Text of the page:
Journal Information
Vol. 33. Issue. 3.May 2013
Pages 0-735
Vol. 33. Issue. 3.May 2013
Pages 0-735
DOI: 10.3265/Nefrologia.pre2013.Jan.11439
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Interstitial pneumonitis as an adverse reaction to mTOR inhibitors
Neumonitis intersticial como reacción adversa a inhibidores de mTOR
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Gloria Molas Ferrera, Gloria Molas-Ferrerb, Dolors Soy Munera, Dolors Soy-Munerb, Helena Anglada Martíneza, Helena Anglada-Martínezb, Gisela Riu Viladomsa, Gisela Riu-Viladomsb, Anna Estefanell Tejeroa, Anna Estefanell-Tejerob, Josep Ribas Salaa, Josep Ribas-Salab
a Servicio de Farmacia Hospitalaria, Hospital Cl??nic de Barcelona, Barcelona, Barcelona, Spain,
b Servicio de Farmacia Hospitalaria, Hospital Cl??nic de Barcelona,
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Introducción: Los inhibidores de mTOR (del inglés mammalian target of rapamycin), sirolimus y everolimus, utilizados como tratamiento inmunosupresor en el trasplante de órganos sólidos, pueden producir efectos adversos graves, como la neumonitis intersticial. Incidencia y presentación clínica: La incidencia de neumonitis intersticial se ha estimado entre el 4 % y el 11 %, aunque podría ser mayor. La mayoría de los casos publicados se ha producido en pacientes trasplantados renales en tratamiento con sirolimus. La presentación clínica es heterogénea, lo que dificulta el diagnóstico. Se acostumbra a observar alteraciones en la tomografía axial computarizada torácica, como opacidades en vidrio deslustrado. La fisiopatología es poco conocida. Sin embargo, se ha observado una mayor incidencia en pacientes con función renal alterada y en pacientes que habían recibido inhibidores de calcineurina previamente. La relación entre aparición de neumonitis y concentraciones plasmáticas de inhibidores de mTOR no está bien definida. Tratamiento: La suspensión del fármaco y la administración de dosis altas de corticoides parecen ser efectivos. Otras alternativas terapéuticas, aunque más discutidas, son la reducción de la dosis del inhibidor de mTOR y el cambio de sirolimus a everolimus. Conclusión: Se debe sospechar de neumonitis iatrogénica en pacientes trasplantados en tratamiento con inhibidores de mTOR y con síntomas respiratorios. Faltan datos concluyentes en cuanto a estrategias de tratamiento. Parece que everolimus podría ser mejor tolerado que sirolimus.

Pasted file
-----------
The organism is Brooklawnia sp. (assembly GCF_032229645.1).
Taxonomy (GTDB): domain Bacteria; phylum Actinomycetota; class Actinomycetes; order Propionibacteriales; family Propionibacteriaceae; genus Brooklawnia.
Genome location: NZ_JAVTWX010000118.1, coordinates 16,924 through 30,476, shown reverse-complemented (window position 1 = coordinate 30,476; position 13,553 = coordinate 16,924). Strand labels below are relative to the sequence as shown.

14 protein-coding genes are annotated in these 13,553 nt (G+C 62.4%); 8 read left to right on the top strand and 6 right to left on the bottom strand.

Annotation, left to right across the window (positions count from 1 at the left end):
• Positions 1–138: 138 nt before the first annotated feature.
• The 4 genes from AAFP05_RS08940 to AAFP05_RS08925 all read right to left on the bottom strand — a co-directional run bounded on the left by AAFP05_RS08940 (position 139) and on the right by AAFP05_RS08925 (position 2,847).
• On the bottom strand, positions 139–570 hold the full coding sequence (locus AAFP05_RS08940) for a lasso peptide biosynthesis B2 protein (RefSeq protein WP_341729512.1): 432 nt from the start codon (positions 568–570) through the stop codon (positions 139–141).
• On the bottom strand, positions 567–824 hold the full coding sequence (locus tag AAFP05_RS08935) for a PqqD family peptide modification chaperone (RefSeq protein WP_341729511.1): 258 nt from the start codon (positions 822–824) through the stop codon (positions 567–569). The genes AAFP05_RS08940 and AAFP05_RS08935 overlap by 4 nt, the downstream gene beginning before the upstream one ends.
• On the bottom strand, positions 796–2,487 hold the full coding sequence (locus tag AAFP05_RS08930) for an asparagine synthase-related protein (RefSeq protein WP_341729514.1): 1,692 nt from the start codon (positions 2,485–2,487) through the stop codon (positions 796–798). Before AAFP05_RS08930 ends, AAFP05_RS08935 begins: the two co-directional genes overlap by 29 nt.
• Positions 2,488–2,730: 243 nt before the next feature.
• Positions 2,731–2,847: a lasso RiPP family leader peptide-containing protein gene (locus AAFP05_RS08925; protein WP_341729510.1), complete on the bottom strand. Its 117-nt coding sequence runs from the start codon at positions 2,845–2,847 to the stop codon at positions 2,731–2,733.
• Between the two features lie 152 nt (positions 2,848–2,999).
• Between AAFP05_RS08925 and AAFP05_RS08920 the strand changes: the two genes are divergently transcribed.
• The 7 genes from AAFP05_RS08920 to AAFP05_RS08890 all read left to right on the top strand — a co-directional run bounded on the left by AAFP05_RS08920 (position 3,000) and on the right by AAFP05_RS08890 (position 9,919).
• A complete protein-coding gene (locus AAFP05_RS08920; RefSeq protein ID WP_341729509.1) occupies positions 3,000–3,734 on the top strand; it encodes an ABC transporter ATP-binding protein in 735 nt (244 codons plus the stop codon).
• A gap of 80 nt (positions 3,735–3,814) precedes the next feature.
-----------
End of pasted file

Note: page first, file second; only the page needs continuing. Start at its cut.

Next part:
Palabras clave:
Trasplante de órganos
Palabras clave:
Everolimus
Palabras clave:
Sirolimus
Palabras clave:
Neumonitis
Palabras clave:
Enfermedad pulmonar intersticial
Palabras clave:
Inhibidores de mTOR